He followed this up with another 1976 release - the superlative; 'Country Music Trail' - an album of rearranged traditional, American folk songs featuring an array of the finest British country musicians of the time including, Pete Oakman, Brian Golbey, Graham Walker and B J Cole. The album was very well received and popular tracks included: 'Fare Thee Well', 'Barbara Allen' and 'Wreck Of The Old 97'.


1977 was a real turning point for Jon. He collaborated with 'Decca Records' once again and recorded five tracks for them, two of which were released as a double A-sided single; 'Till The Rivers All Run Dry' and 'Making Believe'.


Jon put together a new band called The Jon Derek Trio with bass player, Chris Dunn and lead guitarist, Dave Waite and together they toured the length and breadth of the British Isles promoting the single with Jon carrying out countless radio interviews on their travels. 


Taken from the Wembley Festival programme (1977)

The popularity of this single throughout the UK also brought Jon some success overseas – both songs reached No.1 on the Mediterranean island of Malta, just months later. Even the quiet man himself Don Williams apparently told Jon what a great job he had made of his song 'Till The Rivers All Run Dry' when they were sat together on a flight bound for Stockholm having both just featured at the 1977 ‘International Festival of Country Music’ at Wembley Arena. 


The Jon Derek Trio (Malta 1978)
Times of Malta headline

Having received plenty of radio airplay in Britain, 'Till The Rivers All Run Dry'  was still being played regularly on the Maltese radio stations and the BBC's British Overseas Network programmes. Jon made his first promotional trip to Malta in the early part of 1978. He made several cabaret appearances throughout the visit and also performed the single's B-side 'Making Believe' on Maltese television. Back home, the press wrote, "Jon Derek has recently returned from Malta where he is in the superstar category!"


It wasn't until 1978 that the name Country Fever reappeared. Jon had been successfully working under the name 'The Jon Derek Trio' throughout 1977 with musicians Dave Waite on lead guitar and Chris Dunn on bass, however, due to an ever increasing work schedule which lay ahead in 1978 involving bigger venues and touring with/backing visiting American artists, it meant Jon needed to augment the 'trio' to a four-piece with the addition of Tony Barnes on drums. Jon Derek & Country Fever were reborn - and this time, on a permanant basis. 


Jon Derek & Country Fever - Beck Theatre, London 1978


In June 1978, Jon Derek & Country Fever were included on BBC Radio 2's 'Country Club' show recorded before a live audience at the 'Golders Green Hippodrome' presented by David Allan and which also featured Texan hobo, Boxcar Willie (another artist who became incredibly popular in the UK but a lot less so in his native country).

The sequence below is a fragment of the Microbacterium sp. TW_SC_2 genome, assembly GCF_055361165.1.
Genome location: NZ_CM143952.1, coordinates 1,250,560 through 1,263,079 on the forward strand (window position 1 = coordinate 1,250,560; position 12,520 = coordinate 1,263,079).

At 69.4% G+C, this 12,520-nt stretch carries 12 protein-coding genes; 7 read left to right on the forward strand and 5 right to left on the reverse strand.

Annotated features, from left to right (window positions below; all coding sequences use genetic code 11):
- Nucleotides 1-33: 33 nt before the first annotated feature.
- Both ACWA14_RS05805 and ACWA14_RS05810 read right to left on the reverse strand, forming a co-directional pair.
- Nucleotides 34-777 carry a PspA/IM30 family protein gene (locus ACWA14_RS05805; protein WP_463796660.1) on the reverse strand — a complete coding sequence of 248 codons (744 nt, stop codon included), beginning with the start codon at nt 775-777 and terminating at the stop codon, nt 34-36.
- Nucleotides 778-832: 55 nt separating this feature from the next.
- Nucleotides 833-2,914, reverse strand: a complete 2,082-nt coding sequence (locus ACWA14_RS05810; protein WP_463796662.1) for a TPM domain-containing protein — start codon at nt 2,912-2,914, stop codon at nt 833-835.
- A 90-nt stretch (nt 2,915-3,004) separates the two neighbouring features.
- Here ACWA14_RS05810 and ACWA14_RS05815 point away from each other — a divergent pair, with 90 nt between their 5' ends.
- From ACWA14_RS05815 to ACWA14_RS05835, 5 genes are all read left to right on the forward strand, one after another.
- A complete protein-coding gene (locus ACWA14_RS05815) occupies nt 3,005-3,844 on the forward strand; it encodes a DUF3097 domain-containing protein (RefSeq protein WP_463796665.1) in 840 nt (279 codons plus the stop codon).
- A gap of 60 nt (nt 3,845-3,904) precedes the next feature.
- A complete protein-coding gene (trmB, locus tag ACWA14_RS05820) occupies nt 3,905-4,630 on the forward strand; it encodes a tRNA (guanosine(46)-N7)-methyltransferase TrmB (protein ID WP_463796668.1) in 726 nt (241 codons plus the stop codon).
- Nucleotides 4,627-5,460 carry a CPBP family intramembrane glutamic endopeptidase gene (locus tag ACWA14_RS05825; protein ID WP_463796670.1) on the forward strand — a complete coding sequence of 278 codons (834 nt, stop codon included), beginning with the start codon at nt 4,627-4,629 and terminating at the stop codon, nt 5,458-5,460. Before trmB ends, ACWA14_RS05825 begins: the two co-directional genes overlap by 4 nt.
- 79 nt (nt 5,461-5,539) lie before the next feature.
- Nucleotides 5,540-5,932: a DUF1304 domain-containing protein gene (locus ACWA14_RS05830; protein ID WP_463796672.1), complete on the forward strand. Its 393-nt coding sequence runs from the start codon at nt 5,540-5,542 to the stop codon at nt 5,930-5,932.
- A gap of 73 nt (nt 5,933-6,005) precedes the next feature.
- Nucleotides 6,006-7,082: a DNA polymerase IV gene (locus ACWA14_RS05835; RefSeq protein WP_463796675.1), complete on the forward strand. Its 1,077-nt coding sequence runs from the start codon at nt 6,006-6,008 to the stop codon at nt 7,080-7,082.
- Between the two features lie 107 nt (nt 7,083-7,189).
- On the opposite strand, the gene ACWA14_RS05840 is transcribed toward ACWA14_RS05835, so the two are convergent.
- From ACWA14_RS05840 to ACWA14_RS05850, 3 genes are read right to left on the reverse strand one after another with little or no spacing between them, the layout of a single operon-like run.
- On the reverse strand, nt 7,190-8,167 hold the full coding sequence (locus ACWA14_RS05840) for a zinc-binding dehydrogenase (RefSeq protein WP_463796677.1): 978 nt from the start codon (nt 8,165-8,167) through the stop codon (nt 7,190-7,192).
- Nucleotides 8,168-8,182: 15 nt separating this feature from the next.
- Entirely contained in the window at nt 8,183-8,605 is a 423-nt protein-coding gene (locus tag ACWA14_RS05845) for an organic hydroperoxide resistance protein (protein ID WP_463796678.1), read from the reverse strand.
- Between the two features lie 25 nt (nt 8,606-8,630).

Jon Derek (1978)
Later that year, Jon Derek & Country Fever also backed and supported legendary American steel guitarist 'Little' Roy Wiggins (ex Eddy Arnold, George Morgan) on a UK tour that also included a date at Hull's 'City Hall' with Patsy Montana who is fondly remembered for her recording of the million-selling 'I Want To Be A Cowboy's Sweetheart'.
Jon Derek and Marvin Rainwater

In 1979, Jon Derek & Country Fever won three top club awards in quick succession. In September they appeared on a show with American country singer/songwriter, Tommy Collins who was instrumental in creating an early day 'Bakersfield' sound, and, who had five 'Top 10' hit songs on the US country chart and, throughout October, November and into into December, they toured with Jon's good friend, Marvin Rainwater.


Jon Derek at the Caister Country Music Festival (1980)

In 1980, due to popular demand, Jon returned to Malta for a series of cabaret shows. Unable to take his own band this time, he was backed by Malta's very own Joe Portelli Quintet. On his return to the UK, Jon was back at Wembley for the 'International Festival of Country Music' that Easter. He met up with good friend and former Country Fever member Albert Lee who was also appearing at the event as part of 'Emmylou Harris' Hot Band' and together they were caught on camera by top professional photographer Graham Barker having a few laughs and a 'jam session' backstage with Don Everly (one half of The Everly Brothers)Before the year was out, Jon did a tour with multi-award winning American fiddle player Billy Armstrong and, furthermore, dubbed, 'the year of the festivals' due to their ever-increasing popularity, he performed at many of them including the 'Best of British' events, Peterborough and Harlow and, international festivals, Caister, Portsmouth and Essex where Jon graced the stage with the likes of Johnny CashGlen CampbellBillie Jo SpearsDon Gibson, Carl PerkinsWeb PierceThe Wilburn Brothers and, many more. 


Don Everly, Albert Lee and Jon Derek (Wembley 1980)